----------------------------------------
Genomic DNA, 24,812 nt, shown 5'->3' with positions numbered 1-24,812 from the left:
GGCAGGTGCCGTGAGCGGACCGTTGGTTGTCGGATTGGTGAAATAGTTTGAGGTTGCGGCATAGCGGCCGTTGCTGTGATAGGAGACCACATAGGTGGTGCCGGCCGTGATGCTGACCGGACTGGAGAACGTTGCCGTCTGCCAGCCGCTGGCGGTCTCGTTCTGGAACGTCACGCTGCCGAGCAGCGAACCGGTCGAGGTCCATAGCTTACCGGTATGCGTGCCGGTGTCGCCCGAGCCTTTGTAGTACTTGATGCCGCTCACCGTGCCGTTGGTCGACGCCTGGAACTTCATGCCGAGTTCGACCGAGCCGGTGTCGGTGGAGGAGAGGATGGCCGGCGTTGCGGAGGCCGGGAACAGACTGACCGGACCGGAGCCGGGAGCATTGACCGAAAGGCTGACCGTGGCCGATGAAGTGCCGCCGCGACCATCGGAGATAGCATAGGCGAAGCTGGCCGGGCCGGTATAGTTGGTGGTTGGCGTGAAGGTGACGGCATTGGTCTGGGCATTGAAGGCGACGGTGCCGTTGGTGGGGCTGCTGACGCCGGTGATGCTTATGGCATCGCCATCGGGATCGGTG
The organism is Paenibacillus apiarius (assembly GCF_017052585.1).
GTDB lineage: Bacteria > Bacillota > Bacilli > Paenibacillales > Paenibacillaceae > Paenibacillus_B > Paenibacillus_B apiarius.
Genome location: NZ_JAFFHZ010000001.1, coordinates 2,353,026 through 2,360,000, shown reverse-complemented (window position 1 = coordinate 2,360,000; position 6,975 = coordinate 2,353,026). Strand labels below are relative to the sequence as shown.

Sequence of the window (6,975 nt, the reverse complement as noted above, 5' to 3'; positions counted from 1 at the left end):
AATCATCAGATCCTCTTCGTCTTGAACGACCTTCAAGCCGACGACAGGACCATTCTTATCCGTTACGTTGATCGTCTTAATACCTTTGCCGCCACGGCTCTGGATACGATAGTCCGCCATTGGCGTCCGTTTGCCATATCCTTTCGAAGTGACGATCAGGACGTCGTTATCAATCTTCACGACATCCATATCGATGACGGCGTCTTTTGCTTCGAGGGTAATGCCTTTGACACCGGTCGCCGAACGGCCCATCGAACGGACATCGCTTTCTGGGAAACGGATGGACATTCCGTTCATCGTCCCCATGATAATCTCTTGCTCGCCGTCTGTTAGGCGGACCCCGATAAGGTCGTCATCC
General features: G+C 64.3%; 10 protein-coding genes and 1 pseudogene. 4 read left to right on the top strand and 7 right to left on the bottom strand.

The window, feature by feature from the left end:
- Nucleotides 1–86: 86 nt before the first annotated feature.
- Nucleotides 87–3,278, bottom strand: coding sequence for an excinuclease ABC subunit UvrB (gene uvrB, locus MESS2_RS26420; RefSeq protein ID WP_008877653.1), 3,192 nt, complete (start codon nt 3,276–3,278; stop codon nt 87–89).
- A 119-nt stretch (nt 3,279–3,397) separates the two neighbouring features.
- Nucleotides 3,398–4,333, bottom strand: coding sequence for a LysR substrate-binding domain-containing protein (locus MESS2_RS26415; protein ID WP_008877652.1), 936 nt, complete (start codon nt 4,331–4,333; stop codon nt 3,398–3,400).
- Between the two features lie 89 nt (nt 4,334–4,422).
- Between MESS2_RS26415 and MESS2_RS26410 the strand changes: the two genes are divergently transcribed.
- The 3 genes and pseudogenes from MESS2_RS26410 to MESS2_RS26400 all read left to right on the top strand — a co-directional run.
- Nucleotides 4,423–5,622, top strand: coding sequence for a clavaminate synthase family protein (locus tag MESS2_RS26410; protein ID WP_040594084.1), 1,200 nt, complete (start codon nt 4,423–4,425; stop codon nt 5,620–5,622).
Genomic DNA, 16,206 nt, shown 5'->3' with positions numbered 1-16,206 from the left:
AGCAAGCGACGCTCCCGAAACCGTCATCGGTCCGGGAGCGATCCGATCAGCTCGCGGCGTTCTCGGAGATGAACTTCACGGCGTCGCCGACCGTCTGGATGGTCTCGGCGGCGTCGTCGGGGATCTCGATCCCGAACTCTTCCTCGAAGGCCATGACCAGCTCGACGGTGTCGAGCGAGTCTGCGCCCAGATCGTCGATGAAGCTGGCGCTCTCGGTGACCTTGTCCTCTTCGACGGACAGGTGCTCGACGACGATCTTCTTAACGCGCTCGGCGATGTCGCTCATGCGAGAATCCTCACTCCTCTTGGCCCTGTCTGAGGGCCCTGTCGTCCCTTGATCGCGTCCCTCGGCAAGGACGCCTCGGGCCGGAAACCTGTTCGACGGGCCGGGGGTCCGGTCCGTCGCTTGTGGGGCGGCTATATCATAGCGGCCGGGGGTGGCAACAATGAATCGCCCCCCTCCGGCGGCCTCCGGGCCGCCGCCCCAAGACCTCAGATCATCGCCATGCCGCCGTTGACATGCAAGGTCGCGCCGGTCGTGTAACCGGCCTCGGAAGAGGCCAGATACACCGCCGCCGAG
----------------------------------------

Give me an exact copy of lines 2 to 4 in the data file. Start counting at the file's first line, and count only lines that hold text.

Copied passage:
GGCAGGTGCCGTGAGCGGACCGTTGGTTGTCGGATTGGTGAAATAGTTTGAGGTTGCGGCATAGCGGCCGTTGCTGTGATAGGAGACCACATAGGTGGTGCCGGCCGTGATGCTGACCGGACTGGAGAACGTTGCCGTCTGCCAGCCGCTGGCGGTCTCGTTCTGGAACGTCACGCTGCCGAGCAGCGAACCGGTCGAGGTCCATAGCTTACCGGTATGCGTGCCGGTGTCGCCCGAGCCTTTGTAGTACTTGATGCCGCTCACCGTGCCGTTGGTCGACGCCTGGAACTTCATGCCGAGTTCGACCGAGCCGGTGTCGGTGGAGGAGAGGATGGCCGGCGTTGCGGAGGCCGGGAACAGACTGACCGGACCGGAGCCGGGAGCATTGACCGAAAGGCTGACCGTGGCCGATGAAGTGCCGCCGCGACCATCGGAGATAGCATAGGCGAAGCTGGCCGGGCCGGTATAGTTGGTGGTTGGCGTGAAGGTGACGGCATTGGTCTGGGCATTGAAGGCGACGGTGCCGTTGGTGGGGCTGCTGACGCCGGTGATGCTTATGGCATCGCCATCGGGATCGGTG
The organism is Paenibacillus apiarius (assembly GCF_017052585.1).
GTDB lineage: Bacteria > Bacillota > Bacilli > Paenibacillales > Paenibacillaceae > Paenibacillus_B > Paenibacillus_B apiarius.